Audit Report Break Down
Monday April 11, 2022
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Hey. So as you might know, I am a former auditor. And what I realized is I wanted to give you a breakdown of some audit things, and I haven't yet done that. So be sure to check out, we have an episode, 'Are You Audit Ready?', that talks about some of the things that go into preparing for the audit. These next couple of episodes are going to be more about the audit outcomes. And so, first up is the audit report.
So the audit report, this is what everyone wants. So when people say, "Hey, we need an audit", what they really want is this letter that says, "We did the audit. This is what we did. This is our opinion." So I'm going to break down that letter and tell you what it means, what's included. And in essence, there are three components. So every audit letter is going to have three pieces.
The first piece is management's responsibility. This is to make sure everyone is clear about what is the responsibility of the people being audited. And essentially, their responsibility is to give a fair and accurate representation of the financial statements in accordance with acceptable accounting principles, wherever you are located. I'm US based, so we are going to talk about US. So this includes designing, implementing, and maintaining the internal controls, making sure the financial statements don't have any big, what is called material misstatements. So this is when there's something wrong, and this can be because there's fraud or there was just a mistake. So it's not an intentional issue. This was not like someone's trying to hide anything. It's just like, "Oh, well, this thing was done incorrectly."
And the reason this is important is because oftentimes I used to hear the management would be like, "Well, whatever entries you guys propose, that's what you guys are making us do." The auditors are not making you do anything. It is your financial statements. If you don't agree with the auditors, you can say, "Actually, no, we're not going to post that. We're not going to make that change because that change is not correct." And while that might affect your opinion, if it's the truth, that is what it is. We'll do an episode where we talk about some rebuttals you can do, but essentially, that is why this letter is important, is to remind everyone the management, the organization, is responsible for the actual financial statements and what's in them.
So the next piece is what the auditor is responsible for. So management is responsible for the financial statements. They're responsible for making sure internal controls exist and work. They're responsible for making sure that the financial statements are accurate. The responsibility of the auditor is to say, "Hmm, we've looked at this and now we are comfortable making an opinion." So that's all the auditor is responsible for, is to say there is an opinion on it. They are not responsible for creating internal controls. They are not responsible for drafting the financial statements. That is all actually the responsibility of management.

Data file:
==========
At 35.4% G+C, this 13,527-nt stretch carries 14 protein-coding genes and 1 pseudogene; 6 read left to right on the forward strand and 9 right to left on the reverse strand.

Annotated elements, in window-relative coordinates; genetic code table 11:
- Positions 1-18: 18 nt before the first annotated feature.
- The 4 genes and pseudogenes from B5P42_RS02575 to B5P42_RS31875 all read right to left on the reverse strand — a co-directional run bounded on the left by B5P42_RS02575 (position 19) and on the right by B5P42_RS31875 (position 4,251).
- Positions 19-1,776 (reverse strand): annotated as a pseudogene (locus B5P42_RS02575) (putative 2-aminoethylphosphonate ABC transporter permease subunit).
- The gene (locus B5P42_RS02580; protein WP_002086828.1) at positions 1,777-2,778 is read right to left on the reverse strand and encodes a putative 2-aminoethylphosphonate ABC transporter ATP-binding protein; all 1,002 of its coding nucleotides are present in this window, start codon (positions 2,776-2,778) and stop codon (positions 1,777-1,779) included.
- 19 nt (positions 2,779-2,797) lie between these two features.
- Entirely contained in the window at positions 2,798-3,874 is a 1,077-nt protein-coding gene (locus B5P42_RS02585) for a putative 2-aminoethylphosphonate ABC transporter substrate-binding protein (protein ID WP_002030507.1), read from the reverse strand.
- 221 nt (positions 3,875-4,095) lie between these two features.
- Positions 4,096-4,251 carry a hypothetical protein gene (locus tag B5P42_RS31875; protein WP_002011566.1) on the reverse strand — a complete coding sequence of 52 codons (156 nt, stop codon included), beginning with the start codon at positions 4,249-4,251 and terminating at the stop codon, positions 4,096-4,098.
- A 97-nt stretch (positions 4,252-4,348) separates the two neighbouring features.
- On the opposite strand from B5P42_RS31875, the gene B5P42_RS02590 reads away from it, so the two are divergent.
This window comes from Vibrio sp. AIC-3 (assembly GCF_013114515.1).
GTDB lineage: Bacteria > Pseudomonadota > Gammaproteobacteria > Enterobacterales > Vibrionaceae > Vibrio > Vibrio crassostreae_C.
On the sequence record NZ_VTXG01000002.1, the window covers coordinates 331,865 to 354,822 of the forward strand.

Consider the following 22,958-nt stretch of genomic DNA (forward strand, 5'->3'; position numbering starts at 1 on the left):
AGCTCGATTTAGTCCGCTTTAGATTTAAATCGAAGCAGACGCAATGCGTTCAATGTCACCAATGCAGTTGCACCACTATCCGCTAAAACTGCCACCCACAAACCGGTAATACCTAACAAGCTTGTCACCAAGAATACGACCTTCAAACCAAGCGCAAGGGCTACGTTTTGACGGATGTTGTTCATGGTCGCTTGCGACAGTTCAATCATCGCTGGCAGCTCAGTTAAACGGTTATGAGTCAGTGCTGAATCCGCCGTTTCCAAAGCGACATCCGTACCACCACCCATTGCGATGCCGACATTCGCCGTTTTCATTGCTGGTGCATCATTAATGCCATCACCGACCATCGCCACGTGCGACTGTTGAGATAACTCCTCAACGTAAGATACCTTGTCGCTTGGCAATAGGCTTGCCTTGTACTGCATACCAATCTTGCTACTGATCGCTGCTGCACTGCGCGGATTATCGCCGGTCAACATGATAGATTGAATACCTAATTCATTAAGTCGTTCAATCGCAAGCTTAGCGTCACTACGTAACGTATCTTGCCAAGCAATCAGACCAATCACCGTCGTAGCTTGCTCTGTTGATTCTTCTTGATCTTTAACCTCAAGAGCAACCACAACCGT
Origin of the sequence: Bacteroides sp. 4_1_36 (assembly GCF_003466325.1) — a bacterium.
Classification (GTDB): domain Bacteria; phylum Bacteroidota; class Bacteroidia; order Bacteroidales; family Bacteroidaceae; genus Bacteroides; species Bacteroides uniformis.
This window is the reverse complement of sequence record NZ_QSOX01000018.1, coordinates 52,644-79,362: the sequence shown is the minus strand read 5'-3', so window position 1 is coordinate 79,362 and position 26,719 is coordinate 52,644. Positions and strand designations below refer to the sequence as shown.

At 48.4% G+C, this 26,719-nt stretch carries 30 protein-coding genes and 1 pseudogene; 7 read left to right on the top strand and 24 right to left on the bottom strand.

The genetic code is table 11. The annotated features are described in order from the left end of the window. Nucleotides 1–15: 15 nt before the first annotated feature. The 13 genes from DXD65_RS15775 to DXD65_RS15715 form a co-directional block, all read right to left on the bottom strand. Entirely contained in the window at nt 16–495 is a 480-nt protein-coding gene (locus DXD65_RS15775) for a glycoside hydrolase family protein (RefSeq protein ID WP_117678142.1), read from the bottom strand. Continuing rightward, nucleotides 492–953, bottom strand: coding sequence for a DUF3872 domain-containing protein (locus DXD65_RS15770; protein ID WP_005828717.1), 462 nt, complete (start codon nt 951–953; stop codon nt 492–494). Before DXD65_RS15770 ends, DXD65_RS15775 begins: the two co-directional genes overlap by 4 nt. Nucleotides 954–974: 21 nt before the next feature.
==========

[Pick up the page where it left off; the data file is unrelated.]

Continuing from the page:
Again, the auditor is just saying, "We are going to evaluate things and we are going to give you our opinion on this. We are going to say, 'Are the financial statements reasonably stated? Are we comfortable enough that there are not any big errors? Did we look at enough audit evidence that gives us comfort in that?'" So now you know what management is responsible for: internal controls, the financial statement; what the auditors are responsible for: giving you an opinion, and now we'll dig into the opinion.
More recently, instead of using unqualified and qualified, it's unmodified, being good, and a modified opinion. Another thing I wanted to point out is that when your auditor is saying that, "Oh, there's a modification, a disclaimer, or adverse," they're going to say in their audit opinion what that was. So they're going to give you, "Oh, we were missing inventory information, or we were missing the information related to your planned assets." So every opinion is going to give you a little bit more details about why exactly it's giving the opinion it's giving, unless it's just so general that it's like everything is incorrect. But usually they want to pinpoint it just so anyone reading it can have a better idea of what's causing the opinion.
So there are four opinions when it comes to an audit report. What you want, although it sounds weird, is an unqualified opinion. So this is an opinion that says, "There are no buts included in this. We saw things, we reviewed it, we did our testing, and we feel they've done a great job. They've done what they needed to do. They made the necessary corrections."